On June 14, 1777,. the Continental Congress resolved that “the flag of the United States be 13 stripes alternate red and white, that the union be 13 stars white in a blue field representing a new constellation.” Contrary to popular myth, Betsy Ross did not make the first flag and George Washington was not the designer. (The Betsy Ross story was first floated in 1870 by her great-grandson.) The Congressional resolution left many details of the flag’s design up to individual flag makers. Flags were made not only with red and white stripes, but with red and blue stripes, blue and white stripes, red and green stripes, and red, white and blue stripes. There were even greater variation in star designs. Stars were made with five points, six points, or eight points. They were arranged in circles, squares, ovals and many different configurations of rows.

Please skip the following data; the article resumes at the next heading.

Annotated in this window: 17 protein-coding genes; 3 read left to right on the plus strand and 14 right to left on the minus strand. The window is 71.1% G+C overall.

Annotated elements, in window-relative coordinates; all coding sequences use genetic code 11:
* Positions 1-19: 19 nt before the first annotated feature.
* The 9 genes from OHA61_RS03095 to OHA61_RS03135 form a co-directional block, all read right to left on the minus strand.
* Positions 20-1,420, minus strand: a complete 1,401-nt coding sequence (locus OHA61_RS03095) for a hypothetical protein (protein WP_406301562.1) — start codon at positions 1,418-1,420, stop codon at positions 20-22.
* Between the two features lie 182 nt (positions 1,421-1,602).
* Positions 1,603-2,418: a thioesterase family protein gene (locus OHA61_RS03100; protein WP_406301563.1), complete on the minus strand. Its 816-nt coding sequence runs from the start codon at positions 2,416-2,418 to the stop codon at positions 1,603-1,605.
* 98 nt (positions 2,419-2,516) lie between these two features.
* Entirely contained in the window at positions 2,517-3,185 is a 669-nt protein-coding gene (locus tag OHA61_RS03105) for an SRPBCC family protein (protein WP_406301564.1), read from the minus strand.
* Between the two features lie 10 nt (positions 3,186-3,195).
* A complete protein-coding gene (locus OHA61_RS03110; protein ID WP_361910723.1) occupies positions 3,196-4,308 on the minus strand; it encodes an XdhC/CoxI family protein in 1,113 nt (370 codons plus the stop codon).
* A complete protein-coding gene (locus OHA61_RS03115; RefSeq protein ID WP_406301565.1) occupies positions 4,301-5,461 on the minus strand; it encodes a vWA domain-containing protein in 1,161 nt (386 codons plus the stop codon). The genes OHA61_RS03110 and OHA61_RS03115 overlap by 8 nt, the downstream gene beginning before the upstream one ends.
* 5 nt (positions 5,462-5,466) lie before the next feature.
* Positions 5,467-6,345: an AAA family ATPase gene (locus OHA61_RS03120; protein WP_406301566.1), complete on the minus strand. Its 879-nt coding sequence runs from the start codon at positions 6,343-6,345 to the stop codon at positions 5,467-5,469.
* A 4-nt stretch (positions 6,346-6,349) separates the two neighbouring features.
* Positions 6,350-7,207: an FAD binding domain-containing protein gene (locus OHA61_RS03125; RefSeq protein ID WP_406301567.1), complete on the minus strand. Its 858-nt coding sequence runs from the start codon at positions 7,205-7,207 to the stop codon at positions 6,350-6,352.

365 day guarantee
Unhappy With Your Product? We’ll Take It Back!

We stand by our high-quality products and your satisfaction is 100% guaranteed.

We Ship Worldwide

Offered in the country of usage

100% Secure Checkout

PayPal / MasterCard / Visa / Amex / Discover / Venmo

We use encrypted SSL security to ensure that your credit card information is 100% protected.

%d bloggers like this: